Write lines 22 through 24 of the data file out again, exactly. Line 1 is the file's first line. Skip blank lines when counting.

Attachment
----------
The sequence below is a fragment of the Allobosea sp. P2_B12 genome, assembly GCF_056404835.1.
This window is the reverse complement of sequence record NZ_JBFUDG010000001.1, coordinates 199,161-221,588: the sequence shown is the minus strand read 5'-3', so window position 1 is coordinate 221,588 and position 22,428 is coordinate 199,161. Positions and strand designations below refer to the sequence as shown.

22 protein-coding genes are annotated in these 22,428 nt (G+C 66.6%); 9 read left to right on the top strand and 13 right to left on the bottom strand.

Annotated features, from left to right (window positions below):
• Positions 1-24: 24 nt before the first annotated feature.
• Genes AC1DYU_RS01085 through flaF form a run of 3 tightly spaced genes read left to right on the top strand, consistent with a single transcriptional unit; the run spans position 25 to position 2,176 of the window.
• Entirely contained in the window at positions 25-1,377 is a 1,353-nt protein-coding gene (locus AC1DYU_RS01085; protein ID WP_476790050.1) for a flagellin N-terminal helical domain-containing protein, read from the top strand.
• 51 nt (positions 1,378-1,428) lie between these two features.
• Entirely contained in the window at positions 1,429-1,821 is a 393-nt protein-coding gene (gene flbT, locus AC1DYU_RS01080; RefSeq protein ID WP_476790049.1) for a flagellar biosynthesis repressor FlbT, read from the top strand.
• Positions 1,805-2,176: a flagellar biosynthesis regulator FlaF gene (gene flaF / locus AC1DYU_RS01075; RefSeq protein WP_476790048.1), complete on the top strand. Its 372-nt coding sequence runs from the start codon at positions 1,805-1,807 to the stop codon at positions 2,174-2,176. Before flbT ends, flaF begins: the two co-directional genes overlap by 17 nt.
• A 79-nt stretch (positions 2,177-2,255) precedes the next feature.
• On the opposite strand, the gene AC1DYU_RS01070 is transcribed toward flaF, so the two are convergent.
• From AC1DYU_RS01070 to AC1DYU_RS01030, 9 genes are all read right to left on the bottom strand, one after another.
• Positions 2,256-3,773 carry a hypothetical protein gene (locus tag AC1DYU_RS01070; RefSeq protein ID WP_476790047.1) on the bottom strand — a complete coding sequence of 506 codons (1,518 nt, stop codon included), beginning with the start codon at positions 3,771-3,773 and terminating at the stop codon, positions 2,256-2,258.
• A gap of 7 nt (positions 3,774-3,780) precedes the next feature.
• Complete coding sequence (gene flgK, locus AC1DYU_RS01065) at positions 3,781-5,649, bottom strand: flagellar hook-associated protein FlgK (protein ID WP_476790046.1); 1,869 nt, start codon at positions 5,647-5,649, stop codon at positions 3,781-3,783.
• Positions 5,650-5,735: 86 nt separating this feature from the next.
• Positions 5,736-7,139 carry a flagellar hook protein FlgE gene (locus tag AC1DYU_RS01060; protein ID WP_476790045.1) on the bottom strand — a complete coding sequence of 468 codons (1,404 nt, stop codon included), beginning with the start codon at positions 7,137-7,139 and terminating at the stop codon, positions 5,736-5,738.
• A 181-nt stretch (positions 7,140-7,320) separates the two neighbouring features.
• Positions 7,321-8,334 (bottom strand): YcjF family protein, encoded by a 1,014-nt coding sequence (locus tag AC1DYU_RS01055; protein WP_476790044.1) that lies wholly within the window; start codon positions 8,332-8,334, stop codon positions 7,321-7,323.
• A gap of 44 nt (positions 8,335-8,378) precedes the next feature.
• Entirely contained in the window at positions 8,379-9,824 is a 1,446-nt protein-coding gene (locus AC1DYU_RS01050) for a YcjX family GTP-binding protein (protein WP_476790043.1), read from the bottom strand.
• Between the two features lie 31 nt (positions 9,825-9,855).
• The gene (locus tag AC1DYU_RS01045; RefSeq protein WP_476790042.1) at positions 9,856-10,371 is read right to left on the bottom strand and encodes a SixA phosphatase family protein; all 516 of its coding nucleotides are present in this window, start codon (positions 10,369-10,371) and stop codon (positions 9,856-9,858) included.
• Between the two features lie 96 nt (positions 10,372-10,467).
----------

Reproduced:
• Entirely contained in the window at positions 8,379-9,824 is a 1,446-nt protein-coding gene (locus AC1DYU_RS01050) for a YcjX family GTP-binding protein (protein WP_476790043.1), read from the bottom strand.
• Between the two features lie 31 nt (positions 9,825-9,855).
• The gene (locus tag AC1DYU_RS01045; RefSeq protein WP_476790042.1) at positions 9,856-10,371 is read right to left on the bottom strand and encodes a SixA phosphatase family protein; all 516 of its coding nucleotides are present in this window, start codon (positions 10,369-10,371) and stop codon (positions 9,856-9,858) included.